Masaaki Yuasa’s ‘Japan Sinks’ Is a Disaster Anime Holding Too Much Back

japan sinks masaaki yuasa

Japan Sinks, directed my Masaaki Yuasa, is more serious than the director’s past work, to its own detriment. Netflix

There are few creators who can shake up the animation world as much as Masaaki Yuasa can.

Since his bizarre, colorful and orgasmic 2004 Mind Game, Yuasa has twisted, stretched, pulled and enlarged the boundaries of animation as much as he does his characters. Two years ago, Masaaki Yuasa’s popularity peaked with his first Netflix Original, Devilman Crybaby. The apocalyptic, perverted and visually explosive take on the classic 1970s Go Nagai manga was adored by critics and marked Yuasa’s first true commercial success.

His second Netflix Original, Japan Sinks: 2020, arriving this week, is another ambitious series based on Komatsu Sakyô’s best selling 1973 novel of the same name, which has been adapted for the screen before in a pair of films and one TV series. It is perhaps his most grounded and serious project to date, and much to my dismay, one of his most disappointing.

Japan Sinks follows 14-year-old track star Ayumu Muto and her family—10-year-old video game obsessive brother Gō, crafty and dependable father Kōichirō, and optimistic, former competitive swimmer mother Mari—as they try to escape Japan, which is sinking into the Pacific after experiencing a series of devastating earthquakes.

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During their trek across the island nation, the family come across a number of characters who assist them on their journey. There is Haruki Koga, a former track star who has become a recluse; Kunio Ashida, an older shopkeeper with Robin Hood–like skill with a bow and arrow and a strong distrust of foreigners; Daniel, a playful and sensitive man from Yugoslavia and Kaito, aka KITE, a popular Estonian YouTuber who possesses a devil-may-care attitude on par with Tom Cruise.

It’s shortly after KITE’s grand entrance that he tells the group, “the line between life and death is thin.” It’s not the most original line ever written but is one that resonates through every episode of Japan Sinks, as the body count rises faster than the buildings and landscapes fall.

Those familiar with Crybaby’s level of violence know that Yuasa is unafraid to show characters meeting twisted, gruesome ends. However, the violence in his 2018 series, while gory, was silly and even playful. Because Japan Sinks is more dramatic, the ever looming presence of death gives the series a weight closer to the early seasons of Game of Thrones. The deaths range from the explosive to the shockingly abrupt, it makes for some jarring television, but after a number of characters meet their demise the shock wears off, it falls on the plot to carry the series’ momentum, which it fails to do.

There is enough story here to fill a 22- or even 18-episode series, but because it is limited to ten, many storylines feel underdeveloped, even those concerning the main characters. As a result, Japan Sinks feels rushed and unearned.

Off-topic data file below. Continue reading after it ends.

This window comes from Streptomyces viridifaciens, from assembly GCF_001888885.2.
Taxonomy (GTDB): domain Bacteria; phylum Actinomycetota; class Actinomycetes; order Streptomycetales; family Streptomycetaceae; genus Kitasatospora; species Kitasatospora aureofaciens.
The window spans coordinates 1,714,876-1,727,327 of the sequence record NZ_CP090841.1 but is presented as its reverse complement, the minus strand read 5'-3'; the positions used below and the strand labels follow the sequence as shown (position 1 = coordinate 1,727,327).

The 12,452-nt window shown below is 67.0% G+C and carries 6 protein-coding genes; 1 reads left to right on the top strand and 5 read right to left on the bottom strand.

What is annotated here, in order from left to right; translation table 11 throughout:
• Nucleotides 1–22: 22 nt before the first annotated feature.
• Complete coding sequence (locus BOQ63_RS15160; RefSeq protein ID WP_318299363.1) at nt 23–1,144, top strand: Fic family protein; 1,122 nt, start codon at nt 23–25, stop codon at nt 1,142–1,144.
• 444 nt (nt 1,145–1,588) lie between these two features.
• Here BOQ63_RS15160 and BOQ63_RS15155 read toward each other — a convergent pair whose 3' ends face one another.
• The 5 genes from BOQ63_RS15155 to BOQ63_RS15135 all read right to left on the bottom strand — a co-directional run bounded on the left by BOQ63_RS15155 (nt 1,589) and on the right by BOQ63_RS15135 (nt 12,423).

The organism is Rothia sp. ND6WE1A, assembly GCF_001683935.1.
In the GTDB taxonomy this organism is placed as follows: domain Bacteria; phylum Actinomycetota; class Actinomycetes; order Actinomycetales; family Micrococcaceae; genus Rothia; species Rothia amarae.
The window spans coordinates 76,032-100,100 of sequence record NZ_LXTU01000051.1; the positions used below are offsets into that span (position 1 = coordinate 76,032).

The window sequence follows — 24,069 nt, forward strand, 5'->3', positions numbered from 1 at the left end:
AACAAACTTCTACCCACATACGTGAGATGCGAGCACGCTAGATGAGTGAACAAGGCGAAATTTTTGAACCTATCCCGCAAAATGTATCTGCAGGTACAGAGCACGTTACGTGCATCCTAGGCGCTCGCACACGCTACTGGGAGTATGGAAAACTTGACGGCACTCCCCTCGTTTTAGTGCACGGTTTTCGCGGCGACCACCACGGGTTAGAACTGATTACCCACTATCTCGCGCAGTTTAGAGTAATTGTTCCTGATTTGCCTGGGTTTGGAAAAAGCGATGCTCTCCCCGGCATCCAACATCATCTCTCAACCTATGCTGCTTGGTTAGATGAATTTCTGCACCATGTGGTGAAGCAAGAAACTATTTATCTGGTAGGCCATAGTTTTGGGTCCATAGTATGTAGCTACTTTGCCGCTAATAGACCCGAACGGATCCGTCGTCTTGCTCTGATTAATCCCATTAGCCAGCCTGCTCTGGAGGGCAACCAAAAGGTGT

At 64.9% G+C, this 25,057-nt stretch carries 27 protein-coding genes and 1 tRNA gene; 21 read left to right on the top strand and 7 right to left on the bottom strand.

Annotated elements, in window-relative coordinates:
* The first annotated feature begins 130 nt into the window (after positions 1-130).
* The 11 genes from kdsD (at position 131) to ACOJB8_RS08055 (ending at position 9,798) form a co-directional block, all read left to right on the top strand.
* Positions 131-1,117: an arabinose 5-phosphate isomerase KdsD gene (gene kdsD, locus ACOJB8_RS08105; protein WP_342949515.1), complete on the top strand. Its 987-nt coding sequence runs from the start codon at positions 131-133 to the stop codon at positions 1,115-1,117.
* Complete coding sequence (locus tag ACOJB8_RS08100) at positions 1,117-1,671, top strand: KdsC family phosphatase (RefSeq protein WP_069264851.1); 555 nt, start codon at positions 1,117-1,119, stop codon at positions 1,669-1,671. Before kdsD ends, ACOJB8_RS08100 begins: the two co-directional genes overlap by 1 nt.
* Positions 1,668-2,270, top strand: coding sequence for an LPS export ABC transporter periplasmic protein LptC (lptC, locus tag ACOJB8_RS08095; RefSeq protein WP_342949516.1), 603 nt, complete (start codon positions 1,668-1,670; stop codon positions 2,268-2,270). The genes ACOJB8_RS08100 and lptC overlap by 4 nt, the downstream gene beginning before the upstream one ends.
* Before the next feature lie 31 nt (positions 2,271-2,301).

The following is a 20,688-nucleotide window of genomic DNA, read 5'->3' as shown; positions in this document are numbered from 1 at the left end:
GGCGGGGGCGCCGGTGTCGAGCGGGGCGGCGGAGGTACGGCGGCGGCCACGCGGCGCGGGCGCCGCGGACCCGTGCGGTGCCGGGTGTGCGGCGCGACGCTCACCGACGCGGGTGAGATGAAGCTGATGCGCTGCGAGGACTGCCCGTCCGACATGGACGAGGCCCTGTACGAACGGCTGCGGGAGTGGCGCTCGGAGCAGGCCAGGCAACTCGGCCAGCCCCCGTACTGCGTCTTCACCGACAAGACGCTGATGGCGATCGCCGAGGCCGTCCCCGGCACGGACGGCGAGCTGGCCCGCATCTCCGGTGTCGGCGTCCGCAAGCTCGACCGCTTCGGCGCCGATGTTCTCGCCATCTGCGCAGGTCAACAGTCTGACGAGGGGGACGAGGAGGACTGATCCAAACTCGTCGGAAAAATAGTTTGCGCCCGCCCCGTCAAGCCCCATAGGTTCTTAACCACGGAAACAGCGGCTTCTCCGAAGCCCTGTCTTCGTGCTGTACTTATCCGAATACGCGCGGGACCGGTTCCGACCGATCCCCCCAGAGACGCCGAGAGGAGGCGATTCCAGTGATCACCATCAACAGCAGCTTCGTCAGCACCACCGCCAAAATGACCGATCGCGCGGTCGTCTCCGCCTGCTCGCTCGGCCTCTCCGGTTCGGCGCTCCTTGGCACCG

Japan Sinks Netflix

“There is enough story here to fill a 22- or even 18-episode series, but because it is limited to ten, many storylines feel underdeveloped, even those concerning the main characters.” Netflix

There is also a surprising lack of imagination when it comes to the animation. This is by no means a bad looking show, the character designs are quite appealing and the background art sells both the natural beauty of Japan and the destruction the earthquakes are causing; however, the energy, fluidity and inventiveness I’ve come to expect from Yuasa work is largely absent, with the series feeling very flat whenever the earth is not shaking.

Like other work in recent years by respected figures in anime, such as Kunhiko Ikuhara’s 2019 series Sarazanmai, and Evangelion creator Hideki Anno’s 2016 remake Shin Godzilla, Japan Sinks serves as an artistic response to the the 2011 Tohoku Earthquake. Ikuhara’s series focused on the importance of connections over material goods, while Anno’s film was a critique of the Japanese government. This series is a story about loss and like almost all of Yuasa’s work, is about self-growth. Here, Yuasa is not only delivering a eulogy for Japan pre-3/11, he is delivering a hopeful message that the society that continues to live on past this tragedy will move forward, building a new Japan that isn’t burdened by things that plague societies around the world, like isolationism and racism.

It’s a wonderful message, but the reason Ikuhara and Anno’s efforts worked and this did not, is that both of their efforts felt true to what made them unique artists in the first place. Yuasa, in trying to go in a more serious direction, has restrained himself too much. This series also left me sad as this the last series Yuasa will direct for the foreseeable future, as he announced shortly after production wrapped that he will be taking a break after years of non-stop productivity—five series and three films since 2013 (a fourth coming in 2021).

Yuasa is one of the most gifted and progressive minds working in animation today, and while he is well within his rights to take a break from the grind of producing animation, his absence will be felt. While this ambitious misfire is not the high I pictured Yuasa going out on when I first saw the trailer, I’m positive that he will come back stronger, ready to shake up the world once again.

Masaaki Yuasa’s ‘Japan Sinks’ Is a Disaster Anime Holding Too Much Back